She is an equity partner in a Maungatapere dairy farm with brother Shayne. The sibling’s robust environmental stewardship and actions to demonstrate best farming practices were recognised last year when they were named the 2013 Northland Supreme Ballance Farm Environment Award winners. . .

Fonterra Launches China-New Zealand Dairy Exchange Centre:

Fonterra today announced the launch of the China-New Zealand Dairy Exchange Centre in Beijing. The Centre is a joint initiative between Fonterra and China’s National Dairy Industry and Technology System to support the sustainable development of the dairy industry in both countries.

“It is a key priority for Fonterra to contribute to the development of the Chinese dairy industry and we believe there is a lot to be gained by both New Zealand and China through the sharing of knowledge, research and dairy expertise,” said Kelvin Wickham, President of Fonterra Greater China and India.

“Both parties have world-class dairy research and know-how so we are very pleased to be playing a key role in bringing this initiative to life,” he said. . .

Local Government-Backed Website for Water Quality:

The local government sector is leading the way to provide New Zealanders with up to date information about fresh water, with the launch of a new website that makes water quality data public.

The Land, Air, Water Aotearoa (LAWA) website www.lawa.org.nz was created by 16 regional and unitary councils that are Local Government New Zealand (LGNZ) members, together with the Ministry for Environment, Cawthron Institute and Massey University with support of the Tindall Foundation.

LAWA provides a rich source of data from more than 1100 freshwater sites local government monitors to give the public easy access to water quality monitoring information. It allows users to see levels of bacteria, acidity, water clarity and other parameters in rivers and catchments. . .

The incredible shrinking current account deficit:

While the value of dairy exports has helped New Zealand record a current account deficit in the December 2013 quarter, $900 million less than in the September 2013 quarter, Federated Farmers knows trade agreements are a must to continue this positive trend.

“Our export performance continues to shine and while dairy is leading, it is a story of our superbly resilient primary industries,” says Bruce Wills, Federated Farmers President.

“As Westpac Institutional Bank noted, “A sharp rebound in export volumes, after the severe drought in early 2013, led to the strongest seasonally-adjusted goods balance on record.” . .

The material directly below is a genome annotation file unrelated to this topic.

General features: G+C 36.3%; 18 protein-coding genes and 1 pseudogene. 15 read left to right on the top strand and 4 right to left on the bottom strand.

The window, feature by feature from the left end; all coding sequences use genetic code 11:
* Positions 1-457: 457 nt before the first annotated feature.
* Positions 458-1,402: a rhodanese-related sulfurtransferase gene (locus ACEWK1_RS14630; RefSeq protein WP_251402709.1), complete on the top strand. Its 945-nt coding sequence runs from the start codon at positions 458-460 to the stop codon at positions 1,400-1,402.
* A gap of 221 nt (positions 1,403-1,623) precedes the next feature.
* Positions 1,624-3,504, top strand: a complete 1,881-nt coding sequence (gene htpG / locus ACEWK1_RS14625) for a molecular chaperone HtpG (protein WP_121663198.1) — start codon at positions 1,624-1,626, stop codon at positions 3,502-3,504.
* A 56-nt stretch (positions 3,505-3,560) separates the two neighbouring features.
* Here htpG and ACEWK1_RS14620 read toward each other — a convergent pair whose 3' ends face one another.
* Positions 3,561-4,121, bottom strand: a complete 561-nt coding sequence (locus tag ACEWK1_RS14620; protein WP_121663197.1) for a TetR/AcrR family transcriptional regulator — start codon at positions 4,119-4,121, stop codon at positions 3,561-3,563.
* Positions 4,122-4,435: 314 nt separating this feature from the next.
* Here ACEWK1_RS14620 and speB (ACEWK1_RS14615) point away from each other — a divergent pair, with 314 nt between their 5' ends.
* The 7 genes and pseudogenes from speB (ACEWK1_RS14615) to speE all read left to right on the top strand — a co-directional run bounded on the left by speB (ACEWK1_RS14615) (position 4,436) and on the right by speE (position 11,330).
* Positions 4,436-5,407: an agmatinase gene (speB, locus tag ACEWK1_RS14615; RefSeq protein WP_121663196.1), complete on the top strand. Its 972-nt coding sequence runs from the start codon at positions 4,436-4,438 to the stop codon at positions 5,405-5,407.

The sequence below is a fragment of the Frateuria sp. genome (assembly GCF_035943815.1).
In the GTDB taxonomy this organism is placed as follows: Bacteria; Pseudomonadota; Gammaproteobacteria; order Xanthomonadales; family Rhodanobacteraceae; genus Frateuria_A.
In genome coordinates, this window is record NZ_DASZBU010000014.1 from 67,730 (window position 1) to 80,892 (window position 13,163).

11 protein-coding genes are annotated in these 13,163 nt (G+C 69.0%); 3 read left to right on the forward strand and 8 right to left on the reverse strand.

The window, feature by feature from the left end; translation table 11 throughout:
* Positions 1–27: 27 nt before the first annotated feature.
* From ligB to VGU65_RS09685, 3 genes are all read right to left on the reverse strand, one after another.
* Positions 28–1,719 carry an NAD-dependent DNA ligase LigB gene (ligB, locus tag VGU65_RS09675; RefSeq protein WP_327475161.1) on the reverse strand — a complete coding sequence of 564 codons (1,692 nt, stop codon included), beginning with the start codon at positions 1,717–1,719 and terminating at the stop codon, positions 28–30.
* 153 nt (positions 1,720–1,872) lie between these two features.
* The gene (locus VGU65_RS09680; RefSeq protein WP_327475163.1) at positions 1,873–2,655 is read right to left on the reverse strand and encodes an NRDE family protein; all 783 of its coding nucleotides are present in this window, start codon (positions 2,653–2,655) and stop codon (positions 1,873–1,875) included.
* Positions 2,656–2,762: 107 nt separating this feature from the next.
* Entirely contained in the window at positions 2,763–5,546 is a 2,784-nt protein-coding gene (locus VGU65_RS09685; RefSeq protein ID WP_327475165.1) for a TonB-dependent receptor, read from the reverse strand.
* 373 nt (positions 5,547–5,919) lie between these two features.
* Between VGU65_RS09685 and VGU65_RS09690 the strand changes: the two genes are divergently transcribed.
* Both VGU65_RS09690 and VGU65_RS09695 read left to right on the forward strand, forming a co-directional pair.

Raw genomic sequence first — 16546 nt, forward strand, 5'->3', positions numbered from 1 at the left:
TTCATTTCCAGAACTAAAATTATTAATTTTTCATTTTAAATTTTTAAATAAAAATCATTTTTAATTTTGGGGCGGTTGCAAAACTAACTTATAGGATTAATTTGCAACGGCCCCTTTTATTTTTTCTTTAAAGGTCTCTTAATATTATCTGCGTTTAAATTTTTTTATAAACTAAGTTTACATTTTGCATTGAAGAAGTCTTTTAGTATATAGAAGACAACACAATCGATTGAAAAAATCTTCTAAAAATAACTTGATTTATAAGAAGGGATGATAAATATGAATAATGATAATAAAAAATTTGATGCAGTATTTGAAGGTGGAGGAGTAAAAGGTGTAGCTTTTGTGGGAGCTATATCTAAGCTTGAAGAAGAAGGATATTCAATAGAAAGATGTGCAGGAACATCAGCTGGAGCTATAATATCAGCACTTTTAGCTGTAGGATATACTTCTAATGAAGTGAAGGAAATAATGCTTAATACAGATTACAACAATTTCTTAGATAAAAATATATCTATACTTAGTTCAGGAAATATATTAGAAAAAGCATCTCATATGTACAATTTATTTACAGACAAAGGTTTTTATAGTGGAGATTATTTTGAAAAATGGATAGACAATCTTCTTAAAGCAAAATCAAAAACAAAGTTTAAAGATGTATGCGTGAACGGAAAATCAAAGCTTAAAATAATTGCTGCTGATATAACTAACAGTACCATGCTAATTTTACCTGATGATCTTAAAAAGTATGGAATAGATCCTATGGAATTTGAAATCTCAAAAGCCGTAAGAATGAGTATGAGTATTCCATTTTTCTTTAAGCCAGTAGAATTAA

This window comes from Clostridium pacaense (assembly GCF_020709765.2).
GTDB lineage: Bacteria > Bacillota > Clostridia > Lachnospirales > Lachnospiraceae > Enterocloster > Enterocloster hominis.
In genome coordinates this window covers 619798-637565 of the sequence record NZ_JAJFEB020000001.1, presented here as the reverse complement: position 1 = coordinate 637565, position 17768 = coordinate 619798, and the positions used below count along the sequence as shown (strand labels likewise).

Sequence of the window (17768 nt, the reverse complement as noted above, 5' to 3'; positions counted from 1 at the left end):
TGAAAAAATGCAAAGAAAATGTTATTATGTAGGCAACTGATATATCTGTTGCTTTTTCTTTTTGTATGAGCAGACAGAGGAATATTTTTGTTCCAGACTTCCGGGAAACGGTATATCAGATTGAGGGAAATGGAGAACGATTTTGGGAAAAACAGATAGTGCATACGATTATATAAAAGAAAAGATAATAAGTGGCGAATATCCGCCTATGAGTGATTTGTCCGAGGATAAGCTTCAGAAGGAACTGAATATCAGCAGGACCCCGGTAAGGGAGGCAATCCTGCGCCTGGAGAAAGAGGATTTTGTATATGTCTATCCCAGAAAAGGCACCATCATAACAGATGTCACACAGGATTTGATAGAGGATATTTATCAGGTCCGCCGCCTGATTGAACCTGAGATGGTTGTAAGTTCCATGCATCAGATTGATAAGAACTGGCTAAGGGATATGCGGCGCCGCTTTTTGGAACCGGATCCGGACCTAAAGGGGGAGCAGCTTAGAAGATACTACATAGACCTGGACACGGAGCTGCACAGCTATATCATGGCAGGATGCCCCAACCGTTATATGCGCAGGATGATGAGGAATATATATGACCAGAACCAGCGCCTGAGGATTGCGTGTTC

High Country innovative leaders:

Federated Farmers High Country farmers are keen to work with Environment Canterbury in making the industry sustainable, so that they can continue improving the land, and keeping the iconic landscape pest free.

“Federated Farmers High Country Field Day yesterday saw 140 industry stakeholders and supporters make a pilgrimage through five of the country’s iconic stations, now a far cry from the barren, rabbit filled desert they once were,” says Simon Williamson, Federated Farmers North Otago High Country Spokesperson.

“There has been an enormous amount of work done to transform some of this barren land into productive pastures. A fundamental part of this transformation has been irrigation, which has allowed this land to generate enough income to support 23 families over eight farms, as opposed to just seven families on six farms nine years ago. . .

Support Trust to highlight farmers’ plight – Hugh Stringleman:

Northland Rural Support Trust has called a meeting of central and local government officials and farmer representatives to help west coast farms gripped by drought.

Former tropical cyclone Lusi turned out to be a damp squib, delivering 20mm of rain at most in the western Kaipara regions of Pouto Peninsula and South Kaipara Head, considerably les than the 50-75mm that fell on Northland’s east coast.

Farmers who attended the Northland Agricultural Research Farm annual field day near Dargaville last week heard of the continuing extreme soil moisture deficit, which has been evident since before Christmas. . . .

Verda Deal Gives New Hope To NZ’s Wood Processing Industry:

 A long-awaited turnaround in the wood processing sector has been signaled today by outdoor wood specialist Verda New Zealand Ltd, who announced they are forming a new entity after a successful capital raising exercise.